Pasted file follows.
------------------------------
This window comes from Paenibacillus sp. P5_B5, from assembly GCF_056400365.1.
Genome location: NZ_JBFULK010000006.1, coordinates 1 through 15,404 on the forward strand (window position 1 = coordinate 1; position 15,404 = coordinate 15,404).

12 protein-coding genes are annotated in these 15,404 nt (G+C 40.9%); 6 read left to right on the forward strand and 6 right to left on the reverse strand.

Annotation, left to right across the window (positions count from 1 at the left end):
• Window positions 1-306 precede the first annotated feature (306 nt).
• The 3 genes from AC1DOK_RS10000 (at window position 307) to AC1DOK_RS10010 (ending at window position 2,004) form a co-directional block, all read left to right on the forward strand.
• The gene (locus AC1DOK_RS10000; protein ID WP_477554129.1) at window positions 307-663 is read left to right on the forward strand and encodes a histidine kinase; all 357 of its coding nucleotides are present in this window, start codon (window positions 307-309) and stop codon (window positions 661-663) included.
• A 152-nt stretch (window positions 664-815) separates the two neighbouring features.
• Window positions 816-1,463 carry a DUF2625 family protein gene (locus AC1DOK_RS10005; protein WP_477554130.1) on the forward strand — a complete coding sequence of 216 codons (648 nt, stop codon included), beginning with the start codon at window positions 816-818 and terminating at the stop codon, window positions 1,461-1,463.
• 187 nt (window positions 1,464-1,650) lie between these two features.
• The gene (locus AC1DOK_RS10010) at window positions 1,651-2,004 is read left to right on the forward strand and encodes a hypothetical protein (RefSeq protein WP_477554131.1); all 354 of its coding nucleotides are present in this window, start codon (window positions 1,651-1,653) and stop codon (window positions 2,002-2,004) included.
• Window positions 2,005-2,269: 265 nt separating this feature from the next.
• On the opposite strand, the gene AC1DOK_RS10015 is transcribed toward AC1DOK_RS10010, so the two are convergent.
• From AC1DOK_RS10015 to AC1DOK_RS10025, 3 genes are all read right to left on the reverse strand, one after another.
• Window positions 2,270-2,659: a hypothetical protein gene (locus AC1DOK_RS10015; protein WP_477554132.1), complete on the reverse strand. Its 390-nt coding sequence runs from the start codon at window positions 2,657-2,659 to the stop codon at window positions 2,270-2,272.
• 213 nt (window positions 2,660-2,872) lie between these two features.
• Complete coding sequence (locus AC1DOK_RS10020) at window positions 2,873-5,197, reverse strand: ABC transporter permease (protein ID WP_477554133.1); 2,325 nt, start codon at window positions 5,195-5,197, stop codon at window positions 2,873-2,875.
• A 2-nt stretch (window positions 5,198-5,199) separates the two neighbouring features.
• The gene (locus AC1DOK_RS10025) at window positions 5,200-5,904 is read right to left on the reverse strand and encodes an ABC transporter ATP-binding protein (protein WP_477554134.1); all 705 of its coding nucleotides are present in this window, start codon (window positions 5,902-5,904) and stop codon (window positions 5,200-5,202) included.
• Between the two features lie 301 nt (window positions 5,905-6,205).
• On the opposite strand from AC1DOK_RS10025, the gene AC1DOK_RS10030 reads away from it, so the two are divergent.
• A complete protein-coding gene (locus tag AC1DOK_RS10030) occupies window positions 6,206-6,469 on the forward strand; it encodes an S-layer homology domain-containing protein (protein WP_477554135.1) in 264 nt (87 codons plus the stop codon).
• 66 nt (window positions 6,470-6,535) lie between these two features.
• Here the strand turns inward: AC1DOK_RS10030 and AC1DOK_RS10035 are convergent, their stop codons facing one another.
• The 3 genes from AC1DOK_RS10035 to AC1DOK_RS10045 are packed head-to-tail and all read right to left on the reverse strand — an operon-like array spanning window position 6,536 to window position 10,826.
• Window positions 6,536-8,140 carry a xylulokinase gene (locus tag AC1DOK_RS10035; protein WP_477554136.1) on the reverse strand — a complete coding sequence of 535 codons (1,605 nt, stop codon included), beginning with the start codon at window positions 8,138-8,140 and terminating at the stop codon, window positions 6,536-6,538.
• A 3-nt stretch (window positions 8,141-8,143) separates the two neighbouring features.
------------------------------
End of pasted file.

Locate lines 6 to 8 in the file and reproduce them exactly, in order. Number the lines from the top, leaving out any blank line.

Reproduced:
• The 3 genes from AC1DOK_RS10000 (at window position 307) to AC1DOK_RS10010 (ending at window position 2,004) form a co-directional block, all read left to right on the forward strand.
• The gene (locus AC1DOK_RS10000; protein ID WP_477554129.1) at window positions 307-663 is read left to right on the forward strand and encodes a histidine kinase; all 357 of its coding nucleotides are present in this window, start codon (window positions 307-309) and stop codon (window positions 661-663) included.
• A 152-nt stretch (window positions 664-815) separates the two neighbouring features.